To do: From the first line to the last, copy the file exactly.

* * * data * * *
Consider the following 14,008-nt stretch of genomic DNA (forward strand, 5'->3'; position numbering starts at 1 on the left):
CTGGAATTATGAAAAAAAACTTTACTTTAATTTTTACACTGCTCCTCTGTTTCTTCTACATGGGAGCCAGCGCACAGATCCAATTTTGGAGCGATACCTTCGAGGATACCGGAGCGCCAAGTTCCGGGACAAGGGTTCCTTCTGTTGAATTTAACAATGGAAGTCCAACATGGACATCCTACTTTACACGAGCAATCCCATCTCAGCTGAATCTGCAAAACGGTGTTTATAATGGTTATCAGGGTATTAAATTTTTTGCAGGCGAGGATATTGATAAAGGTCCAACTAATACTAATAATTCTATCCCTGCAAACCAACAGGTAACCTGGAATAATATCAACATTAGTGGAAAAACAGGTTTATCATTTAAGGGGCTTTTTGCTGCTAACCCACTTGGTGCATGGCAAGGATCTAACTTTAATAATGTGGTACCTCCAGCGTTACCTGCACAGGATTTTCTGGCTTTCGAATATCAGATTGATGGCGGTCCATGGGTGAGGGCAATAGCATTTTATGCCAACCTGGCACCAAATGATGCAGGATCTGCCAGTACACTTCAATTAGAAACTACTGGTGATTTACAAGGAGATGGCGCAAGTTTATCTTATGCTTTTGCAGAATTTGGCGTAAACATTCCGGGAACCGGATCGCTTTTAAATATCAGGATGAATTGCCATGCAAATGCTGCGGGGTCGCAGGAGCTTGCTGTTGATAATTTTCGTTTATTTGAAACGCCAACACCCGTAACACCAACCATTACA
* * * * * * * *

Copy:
Consider the following 14,008-nt stretch of genomic DNA (forward strand, 5'->3'; position numbering starts at 1 on the left):
CTGGAATTATGAAAAAAAACTTTACTTTAATTTTTACACTGCTCCTCTGTTTCTTCTACATGGGAGCCAGCGCACAGATCCAATTTTGGAGCGATACCTTCGAGGATACCGGAGCGCCAAGTTCCGGGACAAGGGTTCCTTCTGTTGAATTTAACAATGGAAGTCCAACATGGACATCCTACTTTACACGAGCAATCCCATCTCAGCTGAATCTGCAAAACGGTGTTTATAATGGTTATCAGGGTATTAAATTTTTTGCAGGCGAGGATATTGATAAAGGTCCAACTAATACTAATAATTCTATCCCTGCAAACCAACAGGTAACCTGGAATAATATCAACATTAGTGGAAAAACAGGTTTATCATTTAAGGGGCTTTTTGCTGCTAACCCACTTGGTGCATGGCAAGGATCTAACTTTAATAATGTGGTACCTCCAGCGTTACCTGCACAGGATTTTCTGGCTTTCGAATATCAGATTGATGGCGGTCCATGGGTGAGGGCAATAGCATTTTATGCCAACCTGGCACCAAATGATGCAGGATCTGCCAGTACACTTCAATTAGAAACTACTGGTGATTTACAAGGAGATGGCGCAAGTTTATCTTATGCTTTTGCAGAATTTGGCGTAAACATTCCGGGAACCGGATCGCTTTTAAATATCAGGATGAATTGCCATGCAAATGCTGCGGGGTCGCAGGAGCTTGCTGTTGATAATTTTCGTTTATTTGAAACGCCAACACCCGTAACACCAACCATTACA